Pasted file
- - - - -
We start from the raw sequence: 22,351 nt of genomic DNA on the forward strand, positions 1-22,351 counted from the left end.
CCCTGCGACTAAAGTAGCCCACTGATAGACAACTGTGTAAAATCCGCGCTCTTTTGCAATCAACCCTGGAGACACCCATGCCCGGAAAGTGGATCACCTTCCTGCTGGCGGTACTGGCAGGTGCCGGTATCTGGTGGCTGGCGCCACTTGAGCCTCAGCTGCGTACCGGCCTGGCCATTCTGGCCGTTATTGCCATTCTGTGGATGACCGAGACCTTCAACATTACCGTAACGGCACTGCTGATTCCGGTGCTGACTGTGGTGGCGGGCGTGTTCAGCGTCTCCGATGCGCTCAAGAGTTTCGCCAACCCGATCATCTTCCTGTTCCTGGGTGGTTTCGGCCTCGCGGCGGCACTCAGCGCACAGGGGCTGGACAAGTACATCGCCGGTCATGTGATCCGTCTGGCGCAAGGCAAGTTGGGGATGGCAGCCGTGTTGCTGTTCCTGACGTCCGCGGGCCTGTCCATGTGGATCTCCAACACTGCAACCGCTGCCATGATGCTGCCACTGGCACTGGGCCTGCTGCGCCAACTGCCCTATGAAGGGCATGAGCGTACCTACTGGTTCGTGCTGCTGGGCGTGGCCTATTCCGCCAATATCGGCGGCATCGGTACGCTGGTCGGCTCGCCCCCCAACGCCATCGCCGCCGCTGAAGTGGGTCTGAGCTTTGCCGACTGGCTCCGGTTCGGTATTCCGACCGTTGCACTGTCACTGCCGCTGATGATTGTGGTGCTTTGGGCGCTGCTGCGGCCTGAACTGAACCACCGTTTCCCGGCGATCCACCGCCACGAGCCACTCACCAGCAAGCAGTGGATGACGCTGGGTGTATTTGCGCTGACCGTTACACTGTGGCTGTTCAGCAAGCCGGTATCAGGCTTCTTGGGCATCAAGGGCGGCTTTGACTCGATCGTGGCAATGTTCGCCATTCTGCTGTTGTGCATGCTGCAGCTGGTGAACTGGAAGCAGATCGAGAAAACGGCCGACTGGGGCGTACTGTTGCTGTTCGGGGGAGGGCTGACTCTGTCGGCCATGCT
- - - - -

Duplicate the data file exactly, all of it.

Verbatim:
We start from the raw sequence: 22,351 nt of genomic DNA on the forward strand, positions 1-22,351 counted from the left end.
CCCTGCGACTAAAGTAGCCCACTGATAGACAACTGTGTAAAATCCGCGCTCTTTTGCAATCAACCCTGGAGACACCCATGCCCGGAAAGTGGATCACCTTCCTGCTGGCGGTACTGGCAGGTGCCGGTATCTGGTGGCTGGCGCCACTTGAGCCTCAGCTGCGTACCGGCCTGGCCATTCTGGCCGTTATTGCCATTCTGTGGATGACCGAGACCTTCAACATTACCGTAACGGCACTGCTGATTCCGGTGCTGACTGTGGTGGCGGGCGTGTTCAGCGTCTCCGATGCGCTCAAGAGTTTCGCCAACCCGATCATCTTCCTGTTCCTGGGTGGTTTCGGCCTCGCGGCGGCACTCAGCGCACAGGGGCTGGACAAGTACATCGCCGGTCATGTGATCCGTCTGGCGCAAGGCAAGTTGGGGATGGCAGCCGTGTTGCTGTTCCTGACGTCCGCGGGCCTGTCCATGTGGATCTCCAACACTGCAACCGCTGCCATGATGCTGCCACTGGCACTGGGCCTGCTGCGCCAACTGCCCTATGAAGGGCATGAGCGTACCTACTGGTTCGTGCTGCTGGGCGTGGCCTATTCCGCCAATATCGGCGGCATCGGTACGCTGGTCGGCTCGCCCCCCAACGCCATCGCCGCCGCTGAAGTGGGTCTGAGCTTTGCCGACTGGCTCCGGTTCGGTATTCCGACCGTTGCACTGTCACTGCCGCTGATGATTGTGGTGCTTTGGGCGCTGCTGCGGCCTGAACTGAACCACCGTTTCCCGGCGATCCACCGCCACGAGCCACTCACCAGCAAGCAGTGGATGACGCTGGGTGTATTTGCGCTGACCGTTACACTGTGGCTGTTCAGCAAGCCGGTATCAGGCTTCTTGGGCATCAAGGGCGGCTTTGACTCGATCGTGGCAATGTTCGCCATTCTGCTGTTGTGCATGCTGCAGCTGGTGAACTGGAAGCAGATCGAGAAAACGGCCGACTGGGGCGTACTGTTGCTGTTCGGGGGAGGGCTGACTCTGTCGGCCATGCT